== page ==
Webster pre-K students celebrate 100 days by giving back

19 Feb

Chris McNamara (left) and Ann Meers help their Schlegel Elementary School UPK kids show off the cans they collected and their can chain.

Celebrating the first 100 days of school is an elementary school tradition. It’s not only a fun way to recognize the fact that the school year is more than half over, but it’s also a good excuse to practice counting to 100 in different ways and with a variety of items.

Two Webster pre-K teachers — Joanna Sero at Klem Rd. North and Chris McNamara at Schlegel Rd. — came up with a unique way to help their young students mark the occasion, while helping the Webster community at the same time.

On Feb. 4 they began a two-week long can drive, encouraging their students in each of their classes to donate 100 cans of dog food, which they would then donate to Joyful Rescues.

In a letter she sent home to parents, Sero explained the project and how it would be incorporated into the curriculum:

In the past few months we have learned about friendship, kindness and generosity, as well as wants and needs. As we prepare to celebrate love and friendship on Valentine’s Day, we are inviting our Pre-K friends to show kindness to pets in need. … Our goal is to collect 100 cans (so we can work on sorting/counting them in groups of ten)! We will also connect this project to our study of environmental print.

As you can imagine, the students enthusiastically embraced the project. At Schlegel, the students made a canned-food chain, marking each new donation with a new link on the chain. At Klem North, Sero’s class created a pet shelter/vet clinic dramatic play center, and read books about rescued animals.

By the end of the two-week donation period, both classes had reached their goal (although I suspect the teachers might have had a hand in that). Last Saturday, Sero and McNamara — accompanied by many of their pre-K friends — took them all to PetSmart in Webster and handed them over to some very grateful representatives from Joyful Rescues.

This was a great project in so many ways. It was a fun way for the kids to practice counting to 100, and it was a terrific lesson in community involvement. But it touched on so many other skills as well.

Case in point: When Sero told her class that the Schlegel students had collected 96 cans to their 81, several of them said “they’re beating us!” But then one little guy noted, “It’s okay because we are collaborating with them, and the dogs get all of the cans!”

Here are some photos from the can delivery:

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Webster Community Mailbag

15 Feb

barrys-old-schoolWebster’s favorite little Irish pub will be hosting its annual Guinness Toast on Saturday night.

As one of the top Irish pubs in the country (no exaggeration — read this blog here for proof), Guinness representatives return every year on Feb. 16 (one month before St. Patrick’s Day) to raise a pint of Guinness with everybody. The event happens on the same evening across the world, so participants know they’re part of something very big.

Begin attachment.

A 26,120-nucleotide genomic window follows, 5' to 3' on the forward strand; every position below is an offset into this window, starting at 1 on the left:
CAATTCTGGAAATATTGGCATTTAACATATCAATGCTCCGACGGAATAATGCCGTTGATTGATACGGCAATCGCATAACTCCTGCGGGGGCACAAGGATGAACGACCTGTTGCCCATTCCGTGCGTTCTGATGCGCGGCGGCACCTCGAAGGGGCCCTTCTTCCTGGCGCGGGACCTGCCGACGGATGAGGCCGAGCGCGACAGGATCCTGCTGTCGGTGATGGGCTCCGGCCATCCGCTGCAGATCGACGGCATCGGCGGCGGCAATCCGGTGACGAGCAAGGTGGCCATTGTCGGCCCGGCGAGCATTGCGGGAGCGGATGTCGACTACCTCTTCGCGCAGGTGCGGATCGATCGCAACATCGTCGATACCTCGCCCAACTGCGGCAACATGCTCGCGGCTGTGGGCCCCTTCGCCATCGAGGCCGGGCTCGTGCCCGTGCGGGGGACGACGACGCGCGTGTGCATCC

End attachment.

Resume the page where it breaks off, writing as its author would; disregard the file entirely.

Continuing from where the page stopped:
The official toast takes place at 10 p.m., when everyone will get a pint on the house. There will also be lots of give-aways and Billy Herring will provide live Irish music from 7:30-10:30.

Barry’s Old School Irish is located at 2 West Main Street in the village of Webster.

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Next, some news from the schools.

With the change to new school start times next school year The Webster Central School District is introducing a new before and after-care childcare program called WonderCare. It will be offered at each of the district’s seven elementary schools and will be available to all WCSD-enrolled kindergarten through sixth grade students.

Several information nights have been scheduled, and parents are asked to attend the one associated with their school if at all possible:

• Monday, February 25 at 7:00 p.m. for Plank Road North and Plank Road South at Plank North
• Wednesday, February 27 at 7:00 p.m. at Dewitt Road
• Thursday, February 28 at 7:00 p.m. at Klem Road South
• Monday, March 4 at 7:00 p.m. at Schlegel Road
• Tuesday, March 5 at 7:00 p.m. at Klem Road North
• Wednesday, March 6 at 7:00 p.m. at State Road

These evenings will be geared for parents only. (Family meet and greet nights will take place in August.) If you cannot attend your home school date, you may attend at another location.

If you have any questions in the meantime, visit our new WonderCare webpage at websterschools.org for more information about the program, including pricing structure and FAQs. You can also email wondercare@webstercsd.org or call 216-0017.

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Spry Middle School will host a charity basketball game on Friday, March 1, to benefit Habitat for Humanity and Rochester Wheels.

In the week leading up to the game, students and staff will celebrate Spirit Week. Students will play in-house competitions to earn points toward the coveted Spirit Stick. The spirit competition will culminate on March 1 when the houses play in a round robin tournament. That will be followed by the Spry staff taking on the Rochester Wheels basketball team.